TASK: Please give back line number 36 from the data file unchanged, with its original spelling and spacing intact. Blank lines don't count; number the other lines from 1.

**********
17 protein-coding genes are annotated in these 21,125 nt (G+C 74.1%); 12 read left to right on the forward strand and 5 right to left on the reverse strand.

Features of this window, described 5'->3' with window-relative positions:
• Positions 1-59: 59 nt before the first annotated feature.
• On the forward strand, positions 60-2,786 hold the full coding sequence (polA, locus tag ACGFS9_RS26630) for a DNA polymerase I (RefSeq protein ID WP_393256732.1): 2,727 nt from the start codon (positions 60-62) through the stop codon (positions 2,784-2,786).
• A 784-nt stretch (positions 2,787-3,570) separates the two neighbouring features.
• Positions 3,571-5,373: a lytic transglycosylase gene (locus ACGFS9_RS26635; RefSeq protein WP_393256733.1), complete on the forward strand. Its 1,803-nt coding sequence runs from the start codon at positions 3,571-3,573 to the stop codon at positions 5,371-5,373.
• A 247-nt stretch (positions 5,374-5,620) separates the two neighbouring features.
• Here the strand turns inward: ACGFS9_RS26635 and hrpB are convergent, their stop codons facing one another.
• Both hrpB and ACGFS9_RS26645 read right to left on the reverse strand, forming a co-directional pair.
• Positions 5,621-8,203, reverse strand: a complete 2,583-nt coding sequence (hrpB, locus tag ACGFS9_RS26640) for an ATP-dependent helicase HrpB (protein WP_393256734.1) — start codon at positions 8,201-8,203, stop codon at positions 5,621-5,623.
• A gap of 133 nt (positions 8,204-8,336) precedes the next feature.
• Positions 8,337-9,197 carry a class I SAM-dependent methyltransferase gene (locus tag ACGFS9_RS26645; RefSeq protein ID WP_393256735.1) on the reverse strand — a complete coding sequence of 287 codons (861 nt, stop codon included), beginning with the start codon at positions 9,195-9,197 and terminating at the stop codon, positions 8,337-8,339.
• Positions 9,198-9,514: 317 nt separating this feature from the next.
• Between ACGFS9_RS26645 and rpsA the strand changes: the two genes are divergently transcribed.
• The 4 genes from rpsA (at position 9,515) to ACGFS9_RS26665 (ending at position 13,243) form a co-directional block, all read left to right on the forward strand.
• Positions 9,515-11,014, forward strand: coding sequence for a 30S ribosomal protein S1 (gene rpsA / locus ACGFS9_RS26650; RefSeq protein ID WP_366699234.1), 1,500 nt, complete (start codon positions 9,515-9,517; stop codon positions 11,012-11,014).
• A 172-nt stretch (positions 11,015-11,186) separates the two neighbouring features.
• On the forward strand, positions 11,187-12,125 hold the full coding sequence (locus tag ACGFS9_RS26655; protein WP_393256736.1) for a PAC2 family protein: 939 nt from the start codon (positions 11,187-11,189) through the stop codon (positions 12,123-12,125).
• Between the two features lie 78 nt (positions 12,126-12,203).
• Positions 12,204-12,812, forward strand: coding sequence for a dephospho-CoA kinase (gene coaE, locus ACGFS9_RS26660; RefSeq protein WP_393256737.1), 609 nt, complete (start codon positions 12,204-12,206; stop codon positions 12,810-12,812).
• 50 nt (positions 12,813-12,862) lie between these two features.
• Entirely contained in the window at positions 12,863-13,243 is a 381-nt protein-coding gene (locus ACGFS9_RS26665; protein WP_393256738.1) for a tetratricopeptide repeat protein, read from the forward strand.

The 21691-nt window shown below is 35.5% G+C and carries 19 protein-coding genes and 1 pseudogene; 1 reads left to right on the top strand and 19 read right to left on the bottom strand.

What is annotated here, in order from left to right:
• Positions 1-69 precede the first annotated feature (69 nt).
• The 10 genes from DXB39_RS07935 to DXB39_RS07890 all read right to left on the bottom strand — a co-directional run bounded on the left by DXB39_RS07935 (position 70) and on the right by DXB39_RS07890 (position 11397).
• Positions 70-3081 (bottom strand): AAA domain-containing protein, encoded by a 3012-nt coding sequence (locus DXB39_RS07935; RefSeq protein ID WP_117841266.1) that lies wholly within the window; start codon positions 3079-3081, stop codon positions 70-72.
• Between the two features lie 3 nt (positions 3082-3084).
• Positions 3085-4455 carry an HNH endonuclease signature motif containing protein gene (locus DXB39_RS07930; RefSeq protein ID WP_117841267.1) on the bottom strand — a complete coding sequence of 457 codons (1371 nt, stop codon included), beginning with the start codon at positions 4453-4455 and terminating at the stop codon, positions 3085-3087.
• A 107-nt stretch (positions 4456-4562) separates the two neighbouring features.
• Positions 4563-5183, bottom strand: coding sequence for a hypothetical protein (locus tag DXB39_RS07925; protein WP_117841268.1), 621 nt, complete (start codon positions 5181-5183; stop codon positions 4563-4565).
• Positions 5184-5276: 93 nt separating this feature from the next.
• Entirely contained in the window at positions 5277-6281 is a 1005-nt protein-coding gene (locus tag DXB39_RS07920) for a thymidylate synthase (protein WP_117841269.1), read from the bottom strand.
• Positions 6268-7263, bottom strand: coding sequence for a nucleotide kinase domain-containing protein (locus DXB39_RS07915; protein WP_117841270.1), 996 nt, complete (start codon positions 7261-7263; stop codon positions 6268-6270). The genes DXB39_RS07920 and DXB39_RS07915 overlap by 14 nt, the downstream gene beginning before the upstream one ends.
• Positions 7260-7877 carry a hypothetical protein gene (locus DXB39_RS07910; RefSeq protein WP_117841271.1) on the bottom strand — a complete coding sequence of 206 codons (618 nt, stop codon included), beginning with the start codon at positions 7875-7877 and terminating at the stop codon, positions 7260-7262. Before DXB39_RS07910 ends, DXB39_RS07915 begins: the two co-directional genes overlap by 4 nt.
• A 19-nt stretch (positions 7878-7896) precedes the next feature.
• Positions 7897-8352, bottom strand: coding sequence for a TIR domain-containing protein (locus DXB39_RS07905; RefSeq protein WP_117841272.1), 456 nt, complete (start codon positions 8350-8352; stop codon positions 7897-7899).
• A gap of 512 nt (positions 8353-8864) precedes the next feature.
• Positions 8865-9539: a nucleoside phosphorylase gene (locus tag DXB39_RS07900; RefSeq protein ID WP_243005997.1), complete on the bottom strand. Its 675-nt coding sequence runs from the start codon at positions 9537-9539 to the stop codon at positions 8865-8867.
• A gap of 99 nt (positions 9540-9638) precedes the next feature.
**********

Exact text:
• A 19-nt stretch (positions 7878-7896) precedes the next feature.